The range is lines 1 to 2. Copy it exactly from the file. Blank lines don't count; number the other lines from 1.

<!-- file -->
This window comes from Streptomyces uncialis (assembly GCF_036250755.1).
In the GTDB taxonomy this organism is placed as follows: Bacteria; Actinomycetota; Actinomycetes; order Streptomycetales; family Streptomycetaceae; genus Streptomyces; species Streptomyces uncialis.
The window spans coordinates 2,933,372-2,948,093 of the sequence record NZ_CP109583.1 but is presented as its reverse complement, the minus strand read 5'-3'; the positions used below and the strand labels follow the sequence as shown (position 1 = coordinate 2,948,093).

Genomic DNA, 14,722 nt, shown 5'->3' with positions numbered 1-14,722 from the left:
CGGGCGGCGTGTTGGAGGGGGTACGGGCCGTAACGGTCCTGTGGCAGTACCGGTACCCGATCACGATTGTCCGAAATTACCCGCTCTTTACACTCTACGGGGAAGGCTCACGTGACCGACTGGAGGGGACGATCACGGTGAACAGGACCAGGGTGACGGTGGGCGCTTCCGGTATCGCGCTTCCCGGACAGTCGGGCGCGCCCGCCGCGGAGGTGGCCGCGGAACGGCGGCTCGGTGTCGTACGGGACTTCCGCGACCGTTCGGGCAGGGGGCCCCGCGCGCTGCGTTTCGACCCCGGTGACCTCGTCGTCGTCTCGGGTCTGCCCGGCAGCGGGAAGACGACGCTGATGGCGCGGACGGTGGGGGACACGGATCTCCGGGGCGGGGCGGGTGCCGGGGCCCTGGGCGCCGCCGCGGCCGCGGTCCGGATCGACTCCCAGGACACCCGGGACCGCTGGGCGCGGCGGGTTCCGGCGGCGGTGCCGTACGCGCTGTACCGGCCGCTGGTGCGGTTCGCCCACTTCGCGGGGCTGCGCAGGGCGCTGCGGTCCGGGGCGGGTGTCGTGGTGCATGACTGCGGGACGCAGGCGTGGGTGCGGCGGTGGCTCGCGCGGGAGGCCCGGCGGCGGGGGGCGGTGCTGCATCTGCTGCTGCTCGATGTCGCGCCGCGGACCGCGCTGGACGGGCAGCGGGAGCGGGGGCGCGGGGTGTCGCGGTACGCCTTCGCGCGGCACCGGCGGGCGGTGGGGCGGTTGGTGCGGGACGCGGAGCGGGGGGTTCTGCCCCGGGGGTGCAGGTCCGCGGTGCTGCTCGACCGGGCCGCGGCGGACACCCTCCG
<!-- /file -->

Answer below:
This window comes from Streptomyces uncialis (assembly GCF_036250755.1).
In the GTDB taxonomy this organism is placed as follows: Bacteria; Actinomycetota; Actinomycetes; order Streptomycetales; family Streptomycetaceae; genus Streptomyces; species Streptomyces uncialis.